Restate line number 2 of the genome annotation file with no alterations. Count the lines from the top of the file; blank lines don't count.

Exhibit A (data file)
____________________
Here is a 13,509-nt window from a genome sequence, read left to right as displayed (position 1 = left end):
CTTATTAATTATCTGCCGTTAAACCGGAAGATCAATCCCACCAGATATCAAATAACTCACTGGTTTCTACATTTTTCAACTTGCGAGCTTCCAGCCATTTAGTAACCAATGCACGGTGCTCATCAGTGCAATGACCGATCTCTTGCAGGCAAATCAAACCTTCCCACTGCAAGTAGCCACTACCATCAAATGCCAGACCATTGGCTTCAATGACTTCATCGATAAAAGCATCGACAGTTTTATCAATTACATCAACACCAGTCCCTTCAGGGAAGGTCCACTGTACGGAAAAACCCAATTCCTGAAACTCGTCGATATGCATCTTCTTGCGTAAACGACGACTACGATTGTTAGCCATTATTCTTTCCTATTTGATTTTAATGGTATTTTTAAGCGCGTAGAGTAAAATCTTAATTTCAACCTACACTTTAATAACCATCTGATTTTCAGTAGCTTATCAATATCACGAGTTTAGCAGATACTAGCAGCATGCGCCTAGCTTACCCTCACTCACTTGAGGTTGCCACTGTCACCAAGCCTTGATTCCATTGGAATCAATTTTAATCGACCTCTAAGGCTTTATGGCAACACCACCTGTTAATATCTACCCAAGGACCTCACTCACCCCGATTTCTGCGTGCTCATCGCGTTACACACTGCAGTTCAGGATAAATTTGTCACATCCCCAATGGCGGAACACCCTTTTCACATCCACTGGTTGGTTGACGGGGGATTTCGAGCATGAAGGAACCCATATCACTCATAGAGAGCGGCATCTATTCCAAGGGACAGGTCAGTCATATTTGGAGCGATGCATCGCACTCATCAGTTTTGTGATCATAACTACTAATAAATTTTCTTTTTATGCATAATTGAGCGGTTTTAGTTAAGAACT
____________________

CTTATTAATTATCTGCCGTTAAACCGGAAGATCAATCCCACCAGATATCAAATAACTCACTGGTTTCTACATTTTTCAACTTGCGAGCTTCCAGCCATTTAGTAACCAATGCACGGTGCTCATCAGTGCAATGACCGATCTCTTGCAGGCAAATCAAACCTTCCCACTGCAAGTAGCCACTACCATCAAATGCCAGACCATTGGCTTCAATGACTTCATCGATAAAAGCATCGACAGTTTTATCAATTACATCAACACCAGTCCCTTCAGGGAAGGTCCACTGTACGGAAAAACCCAATTCCTGAAACTCGTCGATATGCATCTTCTTGCGTAAACGACGACTACGATTGTTAGCCATTATTCTTTCCTATTTGATTTTAATGGTATTTTTAAGCGCGTAGAGTAAAATCTTAATTTCAACCTACACTTTAATAACCATCTGATTTTCAGTAGCTTATCAATATCACGAGTTTAGCAGATACTAGCAGCATGCGCCTAGCTTACCCTCACTCACTTGAGGTTGCCACTGTCACCAAGCCTTGATTCCATTGGAATCAATTTTAATCGACCTCTAAGGCTTTATGGCAACACCACCTGTTAATATCTACCCAAGGACCTCACTCACCCCGATTTCTGCGTGCTCATCGCGTTACACACTGCAGTTCAGGATAAATTTGTCACATCCCCAATGGCGGAACACCCTTTTCACATCCACTGGTTGGTTGACGGGGGATTTCGAGCATGAAGGAACCCATATCACTCATAGAGAGCGGCATCTATTCCAAGGGACAGGTCAGTCATATTTGGAGCGATGCATCGCACTCATCAGTTTTGTGATCATAACTACTAATAAATTTTCTTTTTATGCATAATTGAGCGGTTTTAGTTAAGAACT